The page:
How to heat both the new hospital facility for Wallowa County and the new public safety building on adjacent property are questions now in the planning stages. With construction on the two buildings to get underway no later than the spring of 2005, administrators are hard at work seeking heating options.
New hospital Project Manager Dan McCarthy said that civil and mechanical engineers have been at work over the last few weeks studying heating and cooling options and, though he is quick to state that any conclusions are premature, he suggests that geothermal is one leading option. According to McCarthy, ground water below the proposed site is at about 65 degrees and wells or a closed loop system could possibly be used to control heat or cooling energy generated by the changing of the water's temperature. He said that heat could be produced if the water cooled from 65 degrees to 33 degrees.
The front-end costs of producing geothermal energy are more expensive, but the long-range savings could make the energy alternative more attractive. More studies will have to be made to determine the benefits and detriments of the heating and cooling source specific to Wallowa Memorial Hospital.
Other potential heat sources for the facility that is projected to be built and occupied by fall 2006 are the fossil fuels of propane and diesel. McCarthy said that biomass has been suggested as a potential heat source, but noted that not as much information on that source is currently available to the hospital administrators. McCarthy said the hospital will need a backup supply of heat.
Wallowa County Commissioner Ben Boswell said that the heating source planned for the public safety building is propane. He also suggested biomass as an alternative. Boswell noted that the public safety building will be built and occupied before the hospital, so will have to first have its heating in place. He did suggest that heating in connection with the hospital could be realized in the future.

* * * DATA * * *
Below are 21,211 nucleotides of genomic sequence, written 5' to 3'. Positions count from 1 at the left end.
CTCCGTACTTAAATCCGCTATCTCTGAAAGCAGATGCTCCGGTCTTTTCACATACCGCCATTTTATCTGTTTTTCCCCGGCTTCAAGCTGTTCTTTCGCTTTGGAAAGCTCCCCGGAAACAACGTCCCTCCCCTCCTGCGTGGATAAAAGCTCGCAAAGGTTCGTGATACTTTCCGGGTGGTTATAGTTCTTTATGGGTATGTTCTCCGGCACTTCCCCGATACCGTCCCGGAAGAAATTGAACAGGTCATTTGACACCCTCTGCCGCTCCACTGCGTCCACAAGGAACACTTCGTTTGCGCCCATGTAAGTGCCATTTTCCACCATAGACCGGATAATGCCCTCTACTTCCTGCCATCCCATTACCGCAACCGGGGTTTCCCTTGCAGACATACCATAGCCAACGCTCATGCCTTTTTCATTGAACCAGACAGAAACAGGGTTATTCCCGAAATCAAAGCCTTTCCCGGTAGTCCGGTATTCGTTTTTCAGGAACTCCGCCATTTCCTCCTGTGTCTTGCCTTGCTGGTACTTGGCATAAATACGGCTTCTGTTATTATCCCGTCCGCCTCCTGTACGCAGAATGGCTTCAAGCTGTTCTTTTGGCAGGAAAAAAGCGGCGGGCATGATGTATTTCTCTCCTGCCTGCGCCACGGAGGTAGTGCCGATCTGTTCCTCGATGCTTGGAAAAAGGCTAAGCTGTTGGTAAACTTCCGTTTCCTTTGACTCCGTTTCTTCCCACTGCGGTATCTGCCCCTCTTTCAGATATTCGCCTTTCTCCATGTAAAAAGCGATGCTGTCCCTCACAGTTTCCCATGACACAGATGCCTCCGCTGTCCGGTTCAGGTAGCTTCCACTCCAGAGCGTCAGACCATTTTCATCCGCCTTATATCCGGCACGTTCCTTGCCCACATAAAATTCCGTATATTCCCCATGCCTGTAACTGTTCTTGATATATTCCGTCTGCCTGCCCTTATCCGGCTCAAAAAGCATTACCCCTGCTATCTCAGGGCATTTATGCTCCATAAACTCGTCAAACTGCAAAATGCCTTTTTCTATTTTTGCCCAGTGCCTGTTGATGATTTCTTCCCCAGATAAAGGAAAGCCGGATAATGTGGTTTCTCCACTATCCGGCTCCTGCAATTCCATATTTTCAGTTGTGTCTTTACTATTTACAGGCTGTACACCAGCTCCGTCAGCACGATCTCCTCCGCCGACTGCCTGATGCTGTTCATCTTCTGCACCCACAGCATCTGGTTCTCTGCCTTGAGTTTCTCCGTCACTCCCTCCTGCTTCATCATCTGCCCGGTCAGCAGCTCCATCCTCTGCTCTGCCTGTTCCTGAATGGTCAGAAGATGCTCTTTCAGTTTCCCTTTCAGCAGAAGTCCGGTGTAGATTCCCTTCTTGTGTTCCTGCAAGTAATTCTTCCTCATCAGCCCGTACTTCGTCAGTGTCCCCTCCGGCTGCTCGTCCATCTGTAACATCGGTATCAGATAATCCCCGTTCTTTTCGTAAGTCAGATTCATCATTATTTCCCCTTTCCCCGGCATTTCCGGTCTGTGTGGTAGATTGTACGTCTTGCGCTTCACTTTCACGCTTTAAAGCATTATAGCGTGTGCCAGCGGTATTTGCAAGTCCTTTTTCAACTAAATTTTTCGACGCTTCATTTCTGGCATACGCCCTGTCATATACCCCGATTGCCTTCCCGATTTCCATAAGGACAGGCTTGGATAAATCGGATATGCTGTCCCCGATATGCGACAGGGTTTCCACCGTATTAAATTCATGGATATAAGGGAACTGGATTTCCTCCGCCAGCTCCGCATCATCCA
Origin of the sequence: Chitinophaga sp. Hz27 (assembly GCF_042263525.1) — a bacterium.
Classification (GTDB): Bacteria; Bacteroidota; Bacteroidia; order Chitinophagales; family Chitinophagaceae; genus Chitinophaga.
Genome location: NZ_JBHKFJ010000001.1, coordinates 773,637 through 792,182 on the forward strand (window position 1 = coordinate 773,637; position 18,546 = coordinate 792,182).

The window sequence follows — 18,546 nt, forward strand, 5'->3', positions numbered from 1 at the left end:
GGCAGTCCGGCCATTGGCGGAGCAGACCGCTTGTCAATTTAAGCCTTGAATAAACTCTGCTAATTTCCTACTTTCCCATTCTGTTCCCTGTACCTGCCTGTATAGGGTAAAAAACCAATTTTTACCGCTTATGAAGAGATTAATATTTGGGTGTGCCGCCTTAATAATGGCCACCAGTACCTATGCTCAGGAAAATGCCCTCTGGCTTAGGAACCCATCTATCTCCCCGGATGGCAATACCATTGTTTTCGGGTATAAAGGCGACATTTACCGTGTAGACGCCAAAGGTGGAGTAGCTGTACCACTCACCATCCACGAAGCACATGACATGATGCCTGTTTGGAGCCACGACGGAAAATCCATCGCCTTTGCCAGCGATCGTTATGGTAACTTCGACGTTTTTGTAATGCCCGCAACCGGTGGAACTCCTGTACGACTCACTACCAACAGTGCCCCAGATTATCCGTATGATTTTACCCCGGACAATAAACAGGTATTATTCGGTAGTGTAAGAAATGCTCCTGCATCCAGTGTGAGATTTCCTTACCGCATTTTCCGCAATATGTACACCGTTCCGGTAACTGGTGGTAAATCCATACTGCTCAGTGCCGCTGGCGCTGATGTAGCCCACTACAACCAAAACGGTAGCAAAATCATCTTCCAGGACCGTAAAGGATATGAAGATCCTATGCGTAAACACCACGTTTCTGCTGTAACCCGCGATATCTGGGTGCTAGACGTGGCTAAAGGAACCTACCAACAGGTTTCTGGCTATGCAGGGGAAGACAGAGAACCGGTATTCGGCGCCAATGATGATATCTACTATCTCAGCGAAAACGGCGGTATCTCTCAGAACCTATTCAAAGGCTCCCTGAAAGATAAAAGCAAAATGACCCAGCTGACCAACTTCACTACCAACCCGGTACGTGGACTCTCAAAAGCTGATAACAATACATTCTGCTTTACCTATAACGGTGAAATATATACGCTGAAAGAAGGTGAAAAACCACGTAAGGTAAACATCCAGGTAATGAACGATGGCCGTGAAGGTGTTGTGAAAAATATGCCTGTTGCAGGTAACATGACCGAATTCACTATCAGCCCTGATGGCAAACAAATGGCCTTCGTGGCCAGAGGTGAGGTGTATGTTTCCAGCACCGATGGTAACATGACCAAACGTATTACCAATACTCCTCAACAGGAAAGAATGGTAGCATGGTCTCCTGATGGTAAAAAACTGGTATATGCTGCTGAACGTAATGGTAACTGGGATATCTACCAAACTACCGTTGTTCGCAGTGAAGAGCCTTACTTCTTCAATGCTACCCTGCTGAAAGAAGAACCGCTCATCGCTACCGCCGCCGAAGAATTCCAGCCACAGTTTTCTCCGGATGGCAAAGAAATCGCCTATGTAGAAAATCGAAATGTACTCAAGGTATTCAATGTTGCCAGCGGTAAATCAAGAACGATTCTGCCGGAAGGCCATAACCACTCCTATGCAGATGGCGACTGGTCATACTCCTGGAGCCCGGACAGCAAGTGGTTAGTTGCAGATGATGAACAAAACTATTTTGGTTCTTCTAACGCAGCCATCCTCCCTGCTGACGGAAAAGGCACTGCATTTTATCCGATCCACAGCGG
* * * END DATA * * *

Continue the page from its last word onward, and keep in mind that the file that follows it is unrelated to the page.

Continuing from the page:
Wallowa Resources, a local non profit organization, has been studying the energy producing medium of biomass and has determined that it would not be economically feasible to produce electricity by burning wood chips on a large scale. Wallowa Resources spokesman Nils Christoffersen said such might not be the case on the smaller scale, such as at Wallowa High School, where school superintendent John Nesemann has expressed an interest in biomass as a source of heat for the school.
Christoffersen said the initial cost of installing a biomass system can run $400,000 for a semi-automated boiler, but the monthly expense of the heating medium is 30 percent cheaper than No. 2 heating oil systems used in most schools. His plan is to research biomass installation, operations, layout and a basic feasibility study for Nesemann by the end of the year. He said that research concerning grants and federal money to finance the change to wood fuel would take longer. According to Christoffersen the information could easily be shared with the Joseph and Enterprise school districts.
Christoffersen said that a chip facility could be purchased for the four-person post and pole operation run by Wallowa Resources in Wallowa and "easily" provide enough chips to fuel the Wallowa school.